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English Department GAPS 2024

GAPS 2024: Post/Colonial Environments

Black and white photograph of a farmhouse on land cleared by a bush burn off.
Farmhouse on land cleared by a bush burn off. Taken by James McAllister, possibly in Tututawa, circa 1905. Reproduced by kind permission of the Alexander Turnbull Library, Wellington, New Zealand. Ref: 1/1-009853-G.

University of Zurich, Thursday, 9 May, to Saturday, 11 May 2024

Official webpage for the 2024 Conference of the Association for Anglophone Postcolonial Studies (GAPS)

To register for the conference, follow this link.

This webpage is still under construction and will be updated regularly. Last update: March 19, 2024.


The 2024 GAPS Conference provides an opportunity to engage with the multiple intersections of colonial and environmental histories, presents, and futures, and to work towards new ways of bridging postcolonial and environmental studies. Papers will discuss cultural representations of human-environment relations in colonial, anti‐colonial, neo‐colonial, decolonial, and Indigenous contexts, addressing questions such as the following:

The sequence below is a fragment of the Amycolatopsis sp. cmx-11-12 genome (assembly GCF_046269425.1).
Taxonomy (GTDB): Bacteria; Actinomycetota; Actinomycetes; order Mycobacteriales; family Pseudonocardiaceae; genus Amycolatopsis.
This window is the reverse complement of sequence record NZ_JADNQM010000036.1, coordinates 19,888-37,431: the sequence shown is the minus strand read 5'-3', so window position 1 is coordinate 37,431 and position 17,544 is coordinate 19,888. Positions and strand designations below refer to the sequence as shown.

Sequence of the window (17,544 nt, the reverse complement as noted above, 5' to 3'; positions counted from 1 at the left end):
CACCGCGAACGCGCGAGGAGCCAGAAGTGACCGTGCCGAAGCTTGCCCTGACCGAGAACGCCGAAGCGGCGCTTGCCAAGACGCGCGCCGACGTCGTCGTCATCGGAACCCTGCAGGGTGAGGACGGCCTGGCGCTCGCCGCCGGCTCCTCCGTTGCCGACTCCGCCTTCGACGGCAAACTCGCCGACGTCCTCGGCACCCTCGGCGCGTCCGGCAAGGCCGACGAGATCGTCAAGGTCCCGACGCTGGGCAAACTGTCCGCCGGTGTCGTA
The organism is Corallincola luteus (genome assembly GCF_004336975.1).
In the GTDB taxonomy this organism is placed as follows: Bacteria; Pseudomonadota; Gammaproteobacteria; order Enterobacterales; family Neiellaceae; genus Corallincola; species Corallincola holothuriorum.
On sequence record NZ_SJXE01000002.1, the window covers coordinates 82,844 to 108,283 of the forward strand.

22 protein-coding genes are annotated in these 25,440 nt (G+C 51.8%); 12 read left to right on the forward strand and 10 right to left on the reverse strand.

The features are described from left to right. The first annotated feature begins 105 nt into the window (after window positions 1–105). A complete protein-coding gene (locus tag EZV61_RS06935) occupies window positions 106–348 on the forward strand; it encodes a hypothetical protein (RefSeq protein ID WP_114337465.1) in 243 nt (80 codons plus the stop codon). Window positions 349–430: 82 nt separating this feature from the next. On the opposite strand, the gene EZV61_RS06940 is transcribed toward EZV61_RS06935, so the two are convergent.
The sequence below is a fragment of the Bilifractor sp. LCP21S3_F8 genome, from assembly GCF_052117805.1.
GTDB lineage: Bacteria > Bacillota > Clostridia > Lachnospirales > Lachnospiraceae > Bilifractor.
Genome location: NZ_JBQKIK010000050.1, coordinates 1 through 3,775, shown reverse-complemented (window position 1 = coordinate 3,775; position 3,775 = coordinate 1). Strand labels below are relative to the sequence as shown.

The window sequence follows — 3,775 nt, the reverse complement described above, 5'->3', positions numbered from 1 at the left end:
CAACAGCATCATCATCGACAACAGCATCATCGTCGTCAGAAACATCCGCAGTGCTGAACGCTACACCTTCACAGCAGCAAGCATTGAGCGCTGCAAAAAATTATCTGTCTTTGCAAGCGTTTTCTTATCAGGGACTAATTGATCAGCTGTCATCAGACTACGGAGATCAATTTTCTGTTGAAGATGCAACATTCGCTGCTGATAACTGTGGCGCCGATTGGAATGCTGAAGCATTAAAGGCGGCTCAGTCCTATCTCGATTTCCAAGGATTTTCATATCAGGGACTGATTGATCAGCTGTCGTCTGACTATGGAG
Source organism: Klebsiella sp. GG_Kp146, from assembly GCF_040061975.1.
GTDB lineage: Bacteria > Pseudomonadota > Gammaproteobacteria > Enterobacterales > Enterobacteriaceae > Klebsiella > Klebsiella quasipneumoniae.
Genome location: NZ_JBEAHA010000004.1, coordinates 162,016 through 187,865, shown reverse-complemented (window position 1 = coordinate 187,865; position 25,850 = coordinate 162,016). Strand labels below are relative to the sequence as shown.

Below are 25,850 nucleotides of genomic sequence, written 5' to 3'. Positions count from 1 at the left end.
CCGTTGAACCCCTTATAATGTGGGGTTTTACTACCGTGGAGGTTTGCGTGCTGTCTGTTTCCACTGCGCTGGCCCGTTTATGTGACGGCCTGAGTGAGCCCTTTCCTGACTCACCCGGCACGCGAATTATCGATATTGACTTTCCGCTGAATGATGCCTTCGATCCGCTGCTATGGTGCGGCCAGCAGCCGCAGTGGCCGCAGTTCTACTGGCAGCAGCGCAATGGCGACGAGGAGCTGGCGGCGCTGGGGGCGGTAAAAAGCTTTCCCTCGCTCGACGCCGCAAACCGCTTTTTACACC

• How do literary texts and other forms of cultural production reflect, comment on, theorize, or critique colonial and neo‐colonial incursions into the lands of others, as well as their ecological repercussions?
  • How do they reinforce or counteract hegemonic ways of knowing the environment, and what alternatives do they offer? What connections do they draw between past and present forms of environmental oppression and exploitation, and how do they envision (im)possible futures?
  • How do Indigenous narratives in different media imagine the relational co‐existence of humans and more‐than‐human entities?
  • What spatialities and temporalities do environmental imaginaries and critiques from postcolonial and Indigenous perspectives mobilize?
  • How can cultural production be brought into conversation with different epistemologies and ontologies for thinking about the intersection of colonial and environmental violence?
  • What are the potentials, and what are the limits, of the eco‐centric imperative for the study of imperialism?

A complete conference outline (i.e. the now closed call for papers) is available here (PDF, 143 KB).

Organizers: Michael C. Frank (University of Zurich, Switzerland) & Johannes Riquet (University of Tampere, Finland)


Weiterführende Informationen

The conference will feature keynote addresses byElizabeth DeLoughrey  (UCLA) andPablo Mukherjee (University of Oxford).

We are honoured to present the multi-award-winning Inupiaq poetJoan Naiyuk Kane.

There will be a cinema screening of three short films from the Arctic with directorsasinnajaq, Svetlana Romanova andMarc Fussing Rosbach.